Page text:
“You either have to highly incentivize people to work or they’ll be at home and it’s hard to justify the cost,” he said. “Even in a breach, it’s hard to bring people back.The less resourced a security team is, the harder it becomes for holidays because the money isn’t there for holiday pay or outsourcing. Automation can help. If there are defenses that thwart attacks as they occur, some measure of protection exists. Multinationals can prioritize security staff in places where different holidays are celebrated so constant coverage is available. Ultimately this remains a resilience problem.”
Every security program needs to start with business continuity and disaster recovery, knowing that most attackers do not share the time zone of their victims, Bambenek said. Having procedures in place to allow remote workers the ability to remotely restore critical business functions is key.
Plans Should Already Be In Place
Mike Parkin is senior technical engineer at Vulcan Cyber.
Vulcan Cyber’s Mike Parkin
“This time of year can be a challenge in general,” he said. “How IT departments are preparing can vary wildly from organization to organization, with some doing a much better job than others. Hopefully, the majority have already made their preparations and have the appropriate plans in place. This close to the holidays, organizations should already have their schedules set so they know what personnel resources are available and their contingency plans in place. The last round of patches and mitigations should be done. And finally, the reminders to staff to be aware of social engineering efforts and phishing attacks should be out, with another round ready to go right before everyone leaves on break.”
Cybersecurity professionals are dealing with environments that are “active” 8 a.m. to 5 p.m., but are under threat around the clock, Parkin said.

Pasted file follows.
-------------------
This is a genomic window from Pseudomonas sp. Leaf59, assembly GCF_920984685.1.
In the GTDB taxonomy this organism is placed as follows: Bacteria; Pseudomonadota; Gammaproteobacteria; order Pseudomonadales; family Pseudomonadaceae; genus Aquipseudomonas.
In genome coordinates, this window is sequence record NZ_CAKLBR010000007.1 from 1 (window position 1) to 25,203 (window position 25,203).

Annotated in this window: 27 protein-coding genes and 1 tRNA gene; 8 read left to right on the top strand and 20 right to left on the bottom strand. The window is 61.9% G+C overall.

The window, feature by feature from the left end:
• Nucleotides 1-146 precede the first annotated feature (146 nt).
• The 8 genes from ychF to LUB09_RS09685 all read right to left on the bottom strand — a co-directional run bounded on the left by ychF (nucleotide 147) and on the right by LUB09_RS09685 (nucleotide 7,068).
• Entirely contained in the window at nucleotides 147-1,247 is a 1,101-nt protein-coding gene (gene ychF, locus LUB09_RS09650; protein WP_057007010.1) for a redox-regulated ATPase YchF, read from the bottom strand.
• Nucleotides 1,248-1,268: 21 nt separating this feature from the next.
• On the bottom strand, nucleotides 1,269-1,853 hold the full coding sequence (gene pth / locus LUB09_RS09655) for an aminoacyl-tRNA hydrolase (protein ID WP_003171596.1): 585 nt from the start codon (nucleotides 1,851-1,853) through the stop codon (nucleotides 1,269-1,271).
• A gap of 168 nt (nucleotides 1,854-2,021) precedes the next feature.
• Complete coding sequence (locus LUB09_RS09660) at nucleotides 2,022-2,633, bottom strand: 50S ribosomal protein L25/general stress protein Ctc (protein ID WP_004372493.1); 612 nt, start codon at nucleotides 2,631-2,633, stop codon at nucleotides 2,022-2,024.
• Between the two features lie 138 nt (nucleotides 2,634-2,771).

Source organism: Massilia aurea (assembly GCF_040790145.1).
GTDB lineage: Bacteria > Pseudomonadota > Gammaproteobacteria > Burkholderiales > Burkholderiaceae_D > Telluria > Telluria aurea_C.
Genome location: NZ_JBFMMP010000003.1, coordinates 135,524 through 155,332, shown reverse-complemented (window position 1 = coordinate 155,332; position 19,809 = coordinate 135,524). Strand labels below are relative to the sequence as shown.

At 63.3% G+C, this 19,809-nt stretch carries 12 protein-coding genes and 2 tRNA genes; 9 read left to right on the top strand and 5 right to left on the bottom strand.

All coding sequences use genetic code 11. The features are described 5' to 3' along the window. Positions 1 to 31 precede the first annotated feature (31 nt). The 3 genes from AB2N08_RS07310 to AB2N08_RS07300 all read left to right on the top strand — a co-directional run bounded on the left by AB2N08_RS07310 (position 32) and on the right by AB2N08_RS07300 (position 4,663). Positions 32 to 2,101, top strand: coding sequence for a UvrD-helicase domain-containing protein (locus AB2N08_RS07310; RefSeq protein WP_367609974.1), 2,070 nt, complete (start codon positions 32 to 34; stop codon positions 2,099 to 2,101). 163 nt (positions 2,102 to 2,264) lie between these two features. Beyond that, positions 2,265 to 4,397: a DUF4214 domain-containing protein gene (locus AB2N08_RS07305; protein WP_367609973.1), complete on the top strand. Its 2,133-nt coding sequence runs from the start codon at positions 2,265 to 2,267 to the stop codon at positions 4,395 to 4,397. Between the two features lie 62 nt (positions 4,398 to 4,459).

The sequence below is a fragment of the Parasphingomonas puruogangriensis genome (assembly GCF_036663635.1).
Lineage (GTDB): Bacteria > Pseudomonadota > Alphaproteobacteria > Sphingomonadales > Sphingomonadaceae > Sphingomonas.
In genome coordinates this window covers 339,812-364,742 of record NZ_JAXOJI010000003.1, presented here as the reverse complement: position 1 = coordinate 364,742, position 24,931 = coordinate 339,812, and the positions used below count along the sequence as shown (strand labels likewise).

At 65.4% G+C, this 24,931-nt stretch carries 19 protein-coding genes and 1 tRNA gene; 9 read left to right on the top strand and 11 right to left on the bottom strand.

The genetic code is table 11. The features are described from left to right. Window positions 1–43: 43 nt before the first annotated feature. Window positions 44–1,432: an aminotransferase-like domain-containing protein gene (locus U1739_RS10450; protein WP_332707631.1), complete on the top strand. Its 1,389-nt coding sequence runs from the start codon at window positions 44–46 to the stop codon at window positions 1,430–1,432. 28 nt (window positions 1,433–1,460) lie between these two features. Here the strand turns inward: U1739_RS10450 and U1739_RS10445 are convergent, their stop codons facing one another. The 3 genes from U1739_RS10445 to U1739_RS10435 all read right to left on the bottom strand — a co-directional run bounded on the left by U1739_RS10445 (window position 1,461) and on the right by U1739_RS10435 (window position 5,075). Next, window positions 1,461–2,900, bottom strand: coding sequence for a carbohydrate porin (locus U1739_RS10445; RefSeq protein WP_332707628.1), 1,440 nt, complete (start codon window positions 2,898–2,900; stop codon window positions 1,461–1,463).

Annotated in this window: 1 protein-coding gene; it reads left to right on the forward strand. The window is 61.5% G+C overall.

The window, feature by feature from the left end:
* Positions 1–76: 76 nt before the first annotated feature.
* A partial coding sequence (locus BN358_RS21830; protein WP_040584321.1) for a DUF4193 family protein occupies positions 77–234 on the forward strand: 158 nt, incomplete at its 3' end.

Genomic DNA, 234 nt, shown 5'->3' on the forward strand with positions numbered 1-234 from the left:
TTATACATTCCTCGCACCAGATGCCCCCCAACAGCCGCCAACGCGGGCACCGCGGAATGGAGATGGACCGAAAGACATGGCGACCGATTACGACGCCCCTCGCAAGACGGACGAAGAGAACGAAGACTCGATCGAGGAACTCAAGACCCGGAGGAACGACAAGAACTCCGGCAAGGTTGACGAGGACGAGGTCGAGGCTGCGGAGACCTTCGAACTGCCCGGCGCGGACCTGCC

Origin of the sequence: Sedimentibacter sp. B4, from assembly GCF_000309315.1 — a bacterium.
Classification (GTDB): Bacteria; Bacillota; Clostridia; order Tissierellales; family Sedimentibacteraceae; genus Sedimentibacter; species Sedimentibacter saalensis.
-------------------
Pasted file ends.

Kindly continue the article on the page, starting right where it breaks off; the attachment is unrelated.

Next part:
“Even with limited resources, proper planning and solid communication can soften the blow when an attack comes outside the organization’s normal business hours,” he said. “Automation and well-designed playbooks combined with a solid risk management program can serve as a force multiplier for a limited staff until the full team can react.”
Ensuring On-Call Coverage
Tanium’s Melissa Bischoping
Melissa Bischoping is director of endpoint security research at Tanium.
“So how has my experience with SolarWinds and Log4j better prepared me to brace for a cybersecurity incident of equal or greater magnitude this time of year?” she said. “Ensuring that there’s adequate staffing coverage and communication plans is a huge part of preparation. It’s not uncommon to hear those in the industry say that holidays and weekends are the most likely time to get a call for a major event. So ensuring that you’ve got the right on-call coverage where needed, and you’re balancing that with providing time to recover and prevent burnout is essential.”
With every cyber event, after-action reviews to document lessons learned and implementing those improvements is an essential part of the lifecycle, Bischoping said.
“Don’t forget to do this,” she said. “There is always room to improve your process or identify where you could close gaps in capability or visibility.”